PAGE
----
Glaxo Wellcome is giving a further Pounds 7 million to London's new strategic medical research institute this week for work on the role nitric oxide plays in sending messages through the central nervous system.
The institute, which links Wellcome scientists with teams from St George's Hospital Medical School and King's College School of Medicine, already received Pounds 2 million at its launch.
Salvador Moncada, director of the institute, the Cruciform Project, which is houses in the former University College Hospital, says there is strong evidence that nitric oxide plays a important role in memory, regulation of blood pressure, and - the area that Glaxo Wellcome is particularly interested in - the immunological defence mechanism. The research could help develop understanding and treatment for septic shock and inflammatory diseases.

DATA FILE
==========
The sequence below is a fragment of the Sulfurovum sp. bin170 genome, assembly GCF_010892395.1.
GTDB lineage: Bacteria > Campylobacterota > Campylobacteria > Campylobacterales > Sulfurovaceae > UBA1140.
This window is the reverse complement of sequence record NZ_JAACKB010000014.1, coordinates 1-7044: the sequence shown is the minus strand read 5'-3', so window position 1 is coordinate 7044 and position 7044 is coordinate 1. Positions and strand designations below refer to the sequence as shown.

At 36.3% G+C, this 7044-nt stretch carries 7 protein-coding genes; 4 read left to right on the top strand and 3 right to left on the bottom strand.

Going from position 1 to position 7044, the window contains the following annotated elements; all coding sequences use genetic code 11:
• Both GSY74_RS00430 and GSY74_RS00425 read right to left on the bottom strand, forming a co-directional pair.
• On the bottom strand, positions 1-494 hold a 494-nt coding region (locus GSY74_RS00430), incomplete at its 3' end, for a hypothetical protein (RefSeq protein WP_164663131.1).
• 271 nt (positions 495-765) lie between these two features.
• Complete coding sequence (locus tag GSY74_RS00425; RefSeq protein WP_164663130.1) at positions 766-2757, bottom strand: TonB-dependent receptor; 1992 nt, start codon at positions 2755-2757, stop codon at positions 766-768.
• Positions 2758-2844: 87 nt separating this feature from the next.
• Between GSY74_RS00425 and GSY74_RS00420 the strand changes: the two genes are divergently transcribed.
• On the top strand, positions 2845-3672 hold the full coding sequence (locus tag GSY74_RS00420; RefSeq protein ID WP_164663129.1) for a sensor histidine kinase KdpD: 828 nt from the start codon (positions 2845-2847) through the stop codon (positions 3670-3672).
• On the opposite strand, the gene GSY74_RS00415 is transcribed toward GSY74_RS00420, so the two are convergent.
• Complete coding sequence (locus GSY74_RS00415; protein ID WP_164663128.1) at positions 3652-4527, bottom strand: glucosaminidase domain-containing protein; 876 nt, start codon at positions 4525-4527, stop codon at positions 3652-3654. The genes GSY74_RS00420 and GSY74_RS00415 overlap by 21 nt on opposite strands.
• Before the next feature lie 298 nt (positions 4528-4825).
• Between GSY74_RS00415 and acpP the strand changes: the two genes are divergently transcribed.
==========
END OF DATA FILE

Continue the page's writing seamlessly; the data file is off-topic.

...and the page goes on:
Professor Moncada said that the Cruciform Project will focus on three areas. One is investigating cardiovascular disease and why arteries get blocked. "This is the underlying cause of heart attacks and strokes - major causes of deaths and disability. We want to know how the blocking occurs and how it can be controlled," he said.
A second area of research is neuronal damage and repair. After a stroke, parts of the brain do not always recover. Researchers will be looking at ways of preventing or minimising damage. The work will also investigate diseases such as Alzheimer's, which is becoming more common. The third topic will be cell replication, regulation and proliferation, all important to finding a cure or treatment for cancer.